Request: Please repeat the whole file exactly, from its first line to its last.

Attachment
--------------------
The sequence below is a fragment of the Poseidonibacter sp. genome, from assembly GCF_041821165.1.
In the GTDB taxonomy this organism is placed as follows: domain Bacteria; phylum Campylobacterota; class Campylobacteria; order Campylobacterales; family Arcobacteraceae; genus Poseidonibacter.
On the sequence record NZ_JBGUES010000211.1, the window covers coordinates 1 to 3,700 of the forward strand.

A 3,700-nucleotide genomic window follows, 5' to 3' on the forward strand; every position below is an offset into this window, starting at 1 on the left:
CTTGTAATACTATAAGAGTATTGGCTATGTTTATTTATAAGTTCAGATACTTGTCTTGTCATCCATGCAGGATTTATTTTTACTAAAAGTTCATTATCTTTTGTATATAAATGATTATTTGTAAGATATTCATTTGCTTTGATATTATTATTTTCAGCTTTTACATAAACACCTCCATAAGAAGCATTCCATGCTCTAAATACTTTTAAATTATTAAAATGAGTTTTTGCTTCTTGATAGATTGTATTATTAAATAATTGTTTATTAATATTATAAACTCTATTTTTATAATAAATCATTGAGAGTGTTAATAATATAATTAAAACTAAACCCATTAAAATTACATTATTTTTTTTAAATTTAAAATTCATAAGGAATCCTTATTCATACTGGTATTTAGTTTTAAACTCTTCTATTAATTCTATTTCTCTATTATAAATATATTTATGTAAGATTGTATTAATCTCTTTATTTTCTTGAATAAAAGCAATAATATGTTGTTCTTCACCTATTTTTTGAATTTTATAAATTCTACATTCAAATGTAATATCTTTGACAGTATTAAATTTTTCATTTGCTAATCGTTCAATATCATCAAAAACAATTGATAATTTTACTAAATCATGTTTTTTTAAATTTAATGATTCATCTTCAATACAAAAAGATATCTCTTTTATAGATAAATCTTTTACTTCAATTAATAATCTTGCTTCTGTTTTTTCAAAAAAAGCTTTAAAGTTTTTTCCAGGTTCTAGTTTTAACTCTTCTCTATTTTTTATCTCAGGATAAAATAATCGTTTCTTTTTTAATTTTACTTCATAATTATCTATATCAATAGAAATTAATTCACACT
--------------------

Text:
The sequence below is a fragment of the Poseidonibacter sp. genome, from assembly GCF_041821165.1.
In the GTDB taxonomy this organism is placed as follows: domain Bacteria; phylum Campylobacterota; class Campylobacteria; order Campylobacterales; family Arcobacteraceae; genus Poseidonibacter.
On the sequence record NZ_JBGUES010000211.1, the window covers coordinates 1 to 3,700 of the forward strand.

A 3,700-nucleotide genomic window follows, 5' to 3' on the forward strand; every position below is an offset into this window, starting at 1 on the left:
CTTGTAATACTATAAGAGTATTGGCTATGTTTATTTATAAGTTCAGATACTTGTCTTGTCATCCATGCAGGATTTATTTTTACTAAAAGTTCATTATCTTTTGTATATAAATGATTATTTGTAAGATATTCATTTGCTTTGATATTATTATTTTCAGCTTTTACATAAACACCTCCATAAGAAGCATTCCATGCTCTAAATACTTTTAAATTATTAAAATGAGTTTTTGCTTCTTGATAGATTGTATTATTAAATAATTGTTTATTAATATTATAAACTCTATTTTTATAATAAATCATTGAGAGTGTTAATAATATAATTAAAACTAAACCCATTAAAATTACATTATTTTTTTTAAATTTAAAATTCATAAGGAATCCTTATTCATACTGGTATTTAGTTTTAAACTCTTCTATTAATTCTATTTCTCTATTATAAATATATTTATGTAAGATTGTATTAATCTCTTTATTTTCTTGAATAAAAGCAATAATATGTTGTTCTTCACCTATTTTTTGAATTTTATAAATTCTACATTCAAATGTAATATCTTTGACAGTATTAAATTTTTCATTTGCTAATCGTTCAATATCATCAAAAACAATTGATAATTTTACTAAATCATGTTTTTTTAAATTTAATGATTCATCTTCAATACAAAAAGATATCTCTTTTATAGATAAATCTTTTACTTCAATTAATAATCTTGCTTCTGTTTTTTCAAAAAAAGCTTTAAAGTTTTTTCCAGGTTCTAGTTTTAACTCTTCTCTATTTTTTATCTCAGGATAAAATAATCGTTTCTTTTTTAATTTTACTTCATAATTATCTATATCAATAGAAATTAATTCACACT